Here’s a quick’n’dirty bash script to de-dup the inbox and all subfolders of the specified account:

# Delete all duplicate messages in all folders of said account.
# Note that we connect through SSL (-x) to the default port.


for folder in ` -s $SERVER -x -u $USER -w $PASS -l`;
do -s $SERVER -x -u $USER -w $PASS $folder

If you only have to de-duplicate messages in a small folder, you could also use the following de-duplication add-on for Mozilla Thunderbird:

Remove Duplicate Messages Add-on for Thunderbird

Note however that the ‘Remove Duplicate Messages’ add-on is intended for interactive use only, not for batch processing. I also noticed that it fails at cleaning big mail folders (e.g. containing 50’000 messages).


Moving Zimbra Collaboration Server to a new IP address

Here’s a quick overview how to migrate a ZCS mail server (based on Ubuntu) to a new IP address:

0) Not covered here: Adjusting DNS entries. Make sure you lower the TTLs of the relevant DNS entries a couple of days in advance in order to minimize downtime for clients (e.g. set a TTL of 300 for a 5 minute downtime).

1) Set the new IP address in:
* The relevant DNS entries
* /etc/network/interfaces
* /etc/hosts
* If ZCS runs in a container/VM, don’t forget to adjust its IP address too.

2) If the new IP address is part of a new subnet, make sure to add this new subnet to ZCS’s trusted_networks, otherwise, sending (relaying) messages through ZCS from Zimbra Desktop (or any other mail client) won’t work[1]. This can be set using ZCS’s web admin interface (i.e.
Navigate to “Server settings”, then open the “MTA” tab and set something analogous to the following in “MTA Trusted Networks”: w.x.y.z/26

3) Restart networking and the ZCS services (it’s important, as this adjusts the trusted_network setting in ZCS’s amavisd too):
# /etc/init.d/zimbra stop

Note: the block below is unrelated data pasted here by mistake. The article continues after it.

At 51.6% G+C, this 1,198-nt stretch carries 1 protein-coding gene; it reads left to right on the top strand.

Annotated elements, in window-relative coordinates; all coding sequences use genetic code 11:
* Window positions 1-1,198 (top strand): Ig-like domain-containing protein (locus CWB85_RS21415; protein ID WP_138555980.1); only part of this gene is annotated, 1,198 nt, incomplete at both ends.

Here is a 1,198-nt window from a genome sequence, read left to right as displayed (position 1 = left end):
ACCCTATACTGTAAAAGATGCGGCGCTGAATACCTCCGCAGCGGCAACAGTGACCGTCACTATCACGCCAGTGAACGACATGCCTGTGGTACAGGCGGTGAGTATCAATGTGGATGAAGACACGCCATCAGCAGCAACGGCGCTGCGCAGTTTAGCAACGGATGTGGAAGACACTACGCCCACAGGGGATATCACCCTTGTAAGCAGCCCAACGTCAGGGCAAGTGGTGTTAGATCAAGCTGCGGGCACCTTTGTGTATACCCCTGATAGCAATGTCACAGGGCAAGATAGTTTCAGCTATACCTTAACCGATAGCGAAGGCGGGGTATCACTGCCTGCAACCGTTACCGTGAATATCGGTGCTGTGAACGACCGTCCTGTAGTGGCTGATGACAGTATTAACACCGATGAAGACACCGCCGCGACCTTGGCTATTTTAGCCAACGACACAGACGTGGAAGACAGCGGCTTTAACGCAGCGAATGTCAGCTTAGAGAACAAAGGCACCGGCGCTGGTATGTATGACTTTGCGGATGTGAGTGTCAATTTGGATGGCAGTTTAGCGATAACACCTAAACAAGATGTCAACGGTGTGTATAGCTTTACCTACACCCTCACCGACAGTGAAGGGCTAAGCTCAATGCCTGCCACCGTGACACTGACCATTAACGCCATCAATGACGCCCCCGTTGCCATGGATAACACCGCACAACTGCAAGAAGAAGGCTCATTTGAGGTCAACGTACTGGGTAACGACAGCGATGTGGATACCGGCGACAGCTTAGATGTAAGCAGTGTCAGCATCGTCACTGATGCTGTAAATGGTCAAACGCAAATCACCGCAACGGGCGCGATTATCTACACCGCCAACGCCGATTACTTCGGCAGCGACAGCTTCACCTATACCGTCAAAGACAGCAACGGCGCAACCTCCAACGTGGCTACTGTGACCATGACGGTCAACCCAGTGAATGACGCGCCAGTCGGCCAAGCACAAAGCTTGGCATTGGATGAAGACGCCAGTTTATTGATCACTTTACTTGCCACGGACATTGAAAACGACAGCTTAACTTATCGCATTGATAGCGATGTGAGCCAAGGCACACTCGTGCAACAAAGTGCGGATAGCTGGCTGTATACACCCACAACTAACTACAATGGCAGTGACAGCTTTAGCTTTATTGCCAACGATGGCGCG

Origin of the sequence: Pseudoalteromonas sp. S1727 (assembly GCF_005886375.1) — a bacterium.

# /etc/init.d/networking restart
# /etc/init.d/zimbra start

Alternatively, just reboot the server, particularly if it runs in a VM.


Note: The need for the adjustments in step 2) might come as a surprise. Authenticated messages to be relayed through ZCS apparently seem to originate from the external IP address, not localhost/

[1] A typical postfix error message might look like:
Delivery Failure Notification: Invalid address: somebody . com.zimbra.cs.mailbox.MailSender$SafeSendFailedException: MESSAGE_NOT_DELIVERED; chained exception is: com.zimbra.cs.mailclient.smtp.InvalidRecipientException: RCPT failed: Invalid recipient 554 5.7.1 : Relay access denied

iTerm2 – Mac OS Terminal Replacement

iTerm2, the successor of iTerm, seems to be quite a bit better then the default Mac OS X terminal app:

iTerm2 – Mac OS Terminal Replacement.

If only every Mac OS X app (i.e. Quartz) would also support copy on select, middle button paste and the other X11-like features! [1] Further, I’d love to see a terminal app that disallows pasting (cmd-v) from the keyboard-controlled clipboard completely as this is potentially a very dangerous thing.

[1] Note: It’s possible to emulate X11’s behaviour to some degree using BetterTouchTool. It’s still not the same though as X11 distinguishes between the mouse-controlled buffer and the keyboard-controlled buffer and doesn’t just “paste from the clipboard”. For reference, see: